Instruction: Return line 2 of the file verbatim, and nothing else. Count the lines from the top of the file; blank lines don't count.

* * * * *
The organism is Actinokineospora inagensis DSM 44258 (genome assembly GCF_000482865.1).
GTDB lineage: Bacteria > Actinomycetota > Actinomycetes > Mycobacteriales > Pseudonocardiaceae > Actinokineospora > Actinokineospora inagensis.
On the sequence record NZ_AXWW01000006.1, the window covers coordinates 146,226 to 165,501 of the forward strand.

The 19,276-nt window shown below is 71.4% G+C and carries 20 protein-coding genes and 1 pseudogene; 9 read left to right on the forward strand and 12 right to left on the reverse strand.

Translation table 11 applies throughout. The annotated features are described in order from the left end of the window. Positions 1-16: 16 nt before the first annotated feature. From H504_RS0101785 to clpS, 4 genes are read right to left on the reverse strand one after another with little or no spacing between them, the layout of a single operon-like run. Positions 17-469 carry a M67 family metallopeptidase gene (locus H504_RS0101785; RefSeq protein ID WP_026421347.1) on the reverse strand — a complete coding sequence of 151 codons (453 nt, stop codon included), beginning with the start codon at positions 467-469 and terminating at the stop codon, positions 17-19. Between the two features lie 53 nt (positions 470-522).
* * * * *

GTDB lineage: Bacteria > Actinomycetota > Actinomycetes > Mycobacteriales > Pseudonocardiaceae > Actinokineospora > Actinokineospora inagensis.